Europe, North America and China are literally baking in record-breaking heatwaves. In parts of India, temperatures have already hit 49 Celsius degrees this year, 12 degrees above the normal average. Heat, as never felt before, has brought wildfires to many parts of Western Europe, forcing thousands of people from their homes.
In the United Kingdom, the weather office issued its first ever red alert. On Tuesday temperatures hit 40 degrees Celsius for the first time. Additionally, drought has made large areas of Spain and Portugal more susceptible to wildfires. France is at its highest state of alert for extreme temperatures. Kilometres of land have already been lost to wildfires.
So what do all these soaring temperatures mean? Can’t we (globally) realistically contribute to bringing them down gradually, at least by a few degrees annually? It has already been established that in the course of the production of everything over the last century, diverse emissions in humongous volumes into the atmosphere and deforestation are the two main causes of the skyrocketing temperatures. So, how do we stop or at least slow down these vast quantities of manufactured emission and rapid deforestation?
And here we are talking about the production of everything – food, clothing, shelter, essential and non-essential, from a simple pencil to a modern passenger aircraft, building materials for a simple shack to a mighty mansion, transport that includes the millions of cars, trucks, buses, trains, planes and ships (all of which contribute to atmospheric deterioration), and production of parts for their maintenance, working equipment in every field, from the simple bicycle for the postal delivery officer to the manufacture, operation (land and sea) and maintenance of equipment in the production of oil, gas and associated energy products (globally), the now billions of cell phones, computers and other electronic equipment – all to support a population of now eight billion people, many of whom are yet to get their hands on these products.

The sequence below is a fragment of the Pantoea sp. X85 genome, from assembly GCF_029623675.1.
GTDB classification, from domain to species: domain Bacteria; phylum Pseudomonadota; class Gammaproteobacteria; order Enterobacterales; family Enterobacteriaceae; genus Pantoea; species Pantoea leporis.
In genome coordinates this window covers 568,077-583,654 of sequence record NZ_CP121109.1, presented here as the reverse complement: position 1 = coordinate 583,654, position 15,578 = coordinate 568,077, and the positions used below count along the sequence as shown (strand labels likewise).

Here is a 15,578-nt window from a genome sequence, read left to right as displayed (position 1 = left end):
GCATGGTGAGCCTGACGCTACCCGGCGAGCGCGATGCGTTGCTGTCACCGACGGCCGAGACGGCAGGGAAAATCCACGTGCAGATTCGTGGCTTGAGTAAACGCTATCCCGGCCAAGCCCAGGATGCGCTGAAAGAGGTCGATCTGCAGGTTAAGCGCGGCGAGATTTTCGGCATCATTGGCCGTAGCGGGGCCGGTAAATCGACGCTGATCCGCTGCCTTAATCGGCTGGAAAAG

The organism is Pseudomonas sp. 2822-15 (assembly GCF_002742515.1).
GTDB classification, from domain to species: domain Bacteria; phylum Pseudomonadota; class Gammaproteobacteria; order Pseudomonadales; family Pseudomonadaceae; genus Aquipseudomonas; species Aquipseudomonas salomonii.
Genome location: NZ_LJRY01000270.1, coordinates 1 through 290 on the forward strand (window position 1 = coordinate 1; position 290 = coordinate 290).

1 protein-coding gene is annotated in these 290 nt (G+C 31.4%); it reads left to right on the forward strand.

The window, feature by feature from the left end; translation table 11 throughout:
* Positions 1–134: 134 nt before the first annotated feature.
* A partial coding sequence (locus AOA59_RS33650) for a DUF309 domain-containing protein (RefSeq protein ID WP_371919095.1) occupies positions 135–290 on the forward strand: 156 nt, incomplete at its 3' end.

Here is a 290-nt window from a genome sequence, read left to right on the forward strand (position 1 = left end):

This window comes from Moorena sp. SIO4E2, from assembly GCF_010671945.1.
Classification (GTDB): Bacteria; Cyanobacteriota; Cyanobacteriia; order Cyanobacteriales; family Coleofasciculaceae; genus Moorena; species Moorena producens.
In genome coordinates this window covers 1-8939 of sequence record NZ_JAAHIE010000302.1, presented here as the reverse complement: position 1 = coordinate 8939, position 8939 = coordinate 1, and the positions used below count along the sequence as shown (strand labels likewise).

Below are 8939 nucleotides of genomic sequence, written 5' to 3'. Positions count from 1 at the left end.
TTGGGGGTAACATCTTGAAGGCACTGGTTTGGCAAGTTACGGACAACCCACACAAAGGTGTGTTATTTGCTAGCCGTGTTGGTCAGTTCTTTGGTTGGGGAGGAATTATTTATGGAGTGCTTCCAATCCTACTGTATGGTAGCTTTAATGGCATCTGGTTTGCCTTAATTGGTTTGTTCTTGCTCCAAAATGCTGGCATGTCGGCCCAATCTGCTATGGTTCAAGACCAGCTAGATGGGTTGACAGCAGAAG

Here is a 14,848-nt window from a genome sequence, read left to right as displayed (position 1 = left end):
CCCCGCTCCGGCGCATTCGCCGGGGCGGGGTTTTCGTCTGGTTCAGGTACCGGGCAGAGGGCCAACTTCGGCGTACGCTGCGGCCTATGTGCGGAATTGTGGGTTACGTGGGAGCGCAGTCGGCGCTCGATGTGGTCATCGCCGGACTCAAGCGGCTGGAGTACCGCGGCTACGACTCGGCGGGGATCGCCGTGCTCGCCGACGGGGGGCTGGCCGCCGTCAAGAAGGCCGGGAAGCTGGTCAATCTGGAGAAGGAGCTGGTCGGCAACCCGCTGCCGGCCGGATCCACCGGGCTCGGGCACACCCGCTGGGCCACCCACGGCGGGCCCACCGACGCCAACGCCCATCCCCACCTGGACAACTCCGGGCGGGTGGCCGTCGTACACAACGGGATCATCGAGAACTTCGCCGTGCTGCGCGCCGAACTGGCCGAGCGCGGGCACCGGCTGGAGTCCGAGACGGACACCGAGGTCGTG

Mother Earth is truly crying. We are demanding too much of her. But how do we lessen our demand of Mother Nature? Does she have the kind of speedy regeneration capability that we are presently, and increasingly, demanding of her?
There can only be one possible solution: if it was possible to reduce our global population, wouldn’t there be a simultaneous lesser demand for all these products, thereby reducing the production of them, thus less hazardous emissions being emitted into the atmosphere? And of course a reduced global population would also mean less deforestation. Consequently, wouldn’t we be generating a much needed all-round environmental change?
Whether we admit it or not, over the last century our global population has peaked to a tipping point without sincere checks and balances. So how do we even begin such reduction? With so many developed countries wanting to have their own way and many Third World countries claiming independence, no one seems prepared to do what is required to combat what looks like an inevitable global environmental disaster. On the contrary, over the past seven to eight decades greater consumption of everything meant greater yield for commercial businesses.
If we truly love and care for the future generations, something needs to be done now to save our planet.